"Everybody there could only see me as Mark Antony," he says. "I said, 'Okay, fine, but I really think I should read for Lucius Vorenus.' They came back to me and said, 'We want you to read for Titus Pullo.' I said, 'Okay, but I still think I should read for this Lucius Vorenus part.' 'No, no, we don't see you as him.' I read for Pullo, and they went, 'Eh.' "

Finally the producers allowed McKidd to read for the part he had wanted all along. Their response? " 'Yeah, that really works,' " says McKidd with a laugh. "I think as an actor, you know what your strengths are going to be. And sometimes you have to lead the horse to water. I was lucky enough that I had a relationship with Nina Gold, so she kind of went to bat for me."

McKidd's next move was a lead role as an oft-perplexed time traveler in the 2007 series "Journeyman." The show attracted a modest yet fervent fan base, but it never quite got off the ground and was canceled after a single season. "I was with my wife, and we'd moved into a rented house, and we sat there—not only in the midst of a canceled show but the writers strike," recalls McKidd. "Nobody could get work. We were a long way from home, not knowing what was going to happen. I think no matter how much you are a professional and say, 'Just to get a network show on the air as the lead is a huge success,' part of you goes, 'Wow, people just hate me and don't want to watch me on TV.' You have those dark moments."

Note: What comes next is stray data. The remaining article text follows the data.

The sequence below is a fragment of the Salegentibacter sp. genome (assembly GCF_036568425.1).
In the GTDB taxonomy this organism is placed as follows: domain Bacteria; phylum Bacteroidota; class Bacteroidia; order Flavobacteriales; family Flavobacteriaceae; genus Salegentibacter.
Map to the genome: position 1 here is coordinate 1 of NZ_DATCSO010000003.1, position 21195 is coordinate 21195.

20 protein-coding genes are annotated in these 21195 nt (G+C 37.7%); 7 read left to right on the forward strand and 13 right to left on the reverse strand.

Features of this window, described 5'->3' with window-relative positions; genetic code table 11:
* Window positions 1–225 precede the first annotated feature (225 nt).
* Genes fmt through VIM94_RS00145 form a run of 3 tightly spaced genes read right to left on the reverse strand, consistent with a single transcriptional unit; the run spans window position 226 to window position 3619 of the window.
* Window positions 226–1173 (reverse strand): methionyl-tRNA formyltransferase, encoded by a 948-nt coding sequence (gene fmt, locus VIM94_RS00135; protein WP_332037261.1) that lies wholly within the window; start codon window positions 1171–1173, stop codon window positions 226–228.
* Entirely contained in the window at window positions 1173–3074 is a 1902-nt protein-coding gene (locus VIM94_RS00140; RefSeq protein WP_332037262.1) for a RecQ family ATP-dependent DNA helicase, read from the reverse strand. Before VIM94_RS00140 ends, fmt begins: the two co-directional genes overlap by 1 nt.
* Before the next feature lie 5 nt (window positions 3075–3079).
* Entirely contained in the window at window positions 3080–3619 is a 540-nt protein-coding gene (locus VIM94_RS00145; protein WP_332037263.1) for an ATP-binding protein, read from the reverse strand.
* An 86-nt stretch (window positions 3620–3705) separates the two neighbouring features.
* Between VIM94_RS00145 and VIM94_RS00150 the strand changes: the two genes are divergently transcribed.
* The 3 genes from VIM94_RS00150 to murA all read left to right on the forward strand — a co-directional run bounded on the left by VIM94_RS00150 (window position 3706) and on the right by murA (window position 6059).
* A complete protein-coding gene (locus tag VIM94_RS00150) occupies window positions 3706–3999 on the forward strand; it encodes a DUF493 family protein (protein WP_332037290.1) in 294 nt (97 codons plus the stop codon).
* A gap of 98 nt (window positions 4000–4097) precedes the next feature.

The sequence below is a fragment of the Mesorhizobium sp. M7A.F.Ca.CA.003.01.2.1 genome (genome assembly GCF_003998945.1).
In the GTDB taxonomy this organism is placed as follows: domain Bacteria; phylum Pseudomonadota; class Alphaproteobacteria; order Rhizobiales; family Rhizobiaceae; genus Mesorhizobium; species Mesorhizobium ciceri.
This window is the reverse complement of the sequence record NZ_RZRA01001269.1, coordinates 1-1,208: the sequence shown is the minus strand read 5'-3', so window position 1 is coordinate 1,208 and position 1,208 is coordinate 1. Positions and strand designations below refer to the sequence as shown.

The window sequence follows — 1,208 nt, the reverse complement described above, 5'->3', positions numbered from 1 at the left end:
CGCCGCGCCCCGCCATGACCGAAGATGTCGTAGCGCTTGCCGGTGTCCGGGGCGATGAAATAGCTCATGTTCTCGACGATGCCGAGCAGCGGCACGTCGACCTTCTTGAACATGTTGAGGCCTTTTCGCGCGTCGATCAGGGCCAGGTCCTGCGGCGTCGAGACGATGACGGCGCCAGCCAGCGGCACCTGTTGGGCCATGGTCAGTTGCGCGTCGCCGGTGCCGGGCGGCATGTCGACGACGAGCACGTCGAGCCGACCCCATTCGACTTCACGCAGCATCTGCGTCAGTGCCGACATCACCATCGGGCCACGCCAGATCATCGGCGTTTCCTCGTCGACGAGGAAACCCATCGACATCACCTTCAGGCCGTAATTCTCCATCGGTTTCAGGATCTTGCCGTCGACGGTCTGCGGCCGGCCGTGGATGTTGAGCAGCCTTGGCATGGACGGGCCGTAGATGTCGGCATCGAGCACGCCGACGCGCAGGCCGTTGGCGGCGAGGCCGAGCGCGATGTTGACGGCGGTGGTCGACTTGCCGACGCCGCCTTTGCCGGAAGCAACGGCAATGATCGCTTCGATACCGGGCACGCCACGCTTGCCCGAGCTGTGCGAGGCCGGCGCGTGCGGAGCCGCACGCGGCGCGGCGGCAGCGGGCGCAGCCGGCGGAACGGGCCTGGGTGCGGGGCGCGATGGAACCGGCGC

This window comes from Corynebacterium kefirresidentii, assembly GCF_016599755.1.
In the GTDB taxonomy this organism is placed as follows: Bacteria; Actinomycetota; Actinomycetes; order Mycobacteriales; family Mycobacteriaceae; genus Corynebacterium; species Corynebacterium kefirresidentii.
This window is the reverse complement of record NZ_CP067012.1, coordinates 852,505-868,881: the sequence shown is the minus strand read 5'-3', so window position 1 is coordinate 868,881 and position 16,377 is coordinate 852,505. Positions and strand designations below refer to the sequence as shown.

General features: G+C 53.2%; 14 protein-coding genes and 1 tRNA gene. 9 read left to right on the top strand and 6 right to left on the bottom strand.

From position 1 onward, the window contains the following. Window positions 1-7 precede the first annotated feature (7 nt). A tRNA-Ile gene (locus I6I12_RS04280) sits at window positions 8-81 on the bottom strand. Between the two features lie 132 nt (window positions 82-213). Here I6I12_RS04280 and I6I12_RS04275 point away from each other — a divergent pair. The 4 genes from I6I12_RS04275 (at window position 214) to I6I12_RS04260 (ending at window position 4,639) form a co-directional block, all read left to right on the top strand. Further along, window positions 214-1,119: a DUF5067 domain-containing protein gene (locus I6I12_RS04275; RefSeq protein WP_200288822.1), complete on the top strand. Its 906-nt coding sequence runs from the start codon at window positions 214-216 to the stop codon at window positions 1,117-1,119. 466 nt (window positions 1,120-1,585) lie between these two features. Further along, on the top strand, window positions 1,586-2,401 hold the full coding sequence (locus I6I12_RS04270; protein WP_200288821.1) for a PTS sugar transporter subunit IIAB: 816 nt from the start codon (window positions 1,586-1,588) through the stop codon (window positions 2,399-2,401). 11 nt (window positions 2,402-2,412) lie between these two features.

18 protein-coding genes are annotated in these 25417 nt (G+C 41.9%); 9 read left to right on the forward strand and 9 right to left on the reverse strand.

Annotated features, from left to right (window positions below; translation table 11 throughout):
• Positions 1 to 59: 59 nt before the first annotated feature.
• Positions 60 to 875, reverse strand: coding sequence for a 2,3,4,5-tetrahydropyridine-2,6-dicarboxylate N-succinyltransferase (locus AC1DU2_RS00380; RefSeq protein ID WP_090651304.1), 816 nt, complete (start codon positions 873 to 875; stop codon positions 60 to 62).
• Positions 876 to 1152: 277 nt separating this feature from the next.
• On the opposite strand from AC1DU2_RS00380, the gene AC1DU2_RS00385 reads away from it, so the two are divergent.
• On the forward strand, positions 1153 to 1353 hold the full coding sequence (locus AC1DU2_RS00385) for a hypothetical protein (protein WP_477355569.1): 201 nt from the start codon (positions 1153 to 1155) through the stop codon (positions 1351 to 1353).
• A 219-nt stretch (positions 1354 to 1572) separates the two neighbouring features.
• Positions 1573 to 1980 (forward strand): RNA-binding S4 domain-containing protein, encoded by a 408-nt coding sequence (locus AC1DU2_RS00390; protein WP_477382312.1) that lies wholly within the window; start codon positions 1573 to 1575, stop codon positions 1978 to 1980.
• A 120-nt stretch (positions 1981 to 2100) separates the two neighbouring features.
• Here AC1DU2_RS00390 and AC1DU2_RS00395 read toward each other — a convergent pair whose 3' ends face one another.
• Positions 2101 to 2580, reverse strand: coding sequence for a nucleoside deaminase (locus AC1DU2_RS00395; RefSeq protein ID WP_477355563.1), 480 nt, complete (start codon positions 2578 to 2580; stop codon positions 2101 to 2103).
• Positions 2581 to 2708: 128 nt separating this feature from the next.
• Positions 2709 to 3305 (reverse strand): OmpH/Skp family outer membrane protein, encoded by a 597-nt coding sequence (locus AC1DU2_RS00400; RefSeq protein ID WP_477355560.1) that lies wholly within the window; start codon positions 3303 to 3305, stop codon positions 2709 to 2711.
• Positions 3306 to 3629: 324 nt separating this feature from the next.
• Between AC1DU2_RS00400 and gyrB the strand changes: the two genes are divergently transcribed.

So what pulled McKidd out of his funk? Well, a call from "Grey's Anatomy" creator Shonda Rhimes may have helped just a little. "You think you're dead in town; you think, 'That's it'—but then the phone rings and you get another job," marvels the actor. "Somebody like Shonda Rhimes calls, and you realize maybe things aren't over, you know?"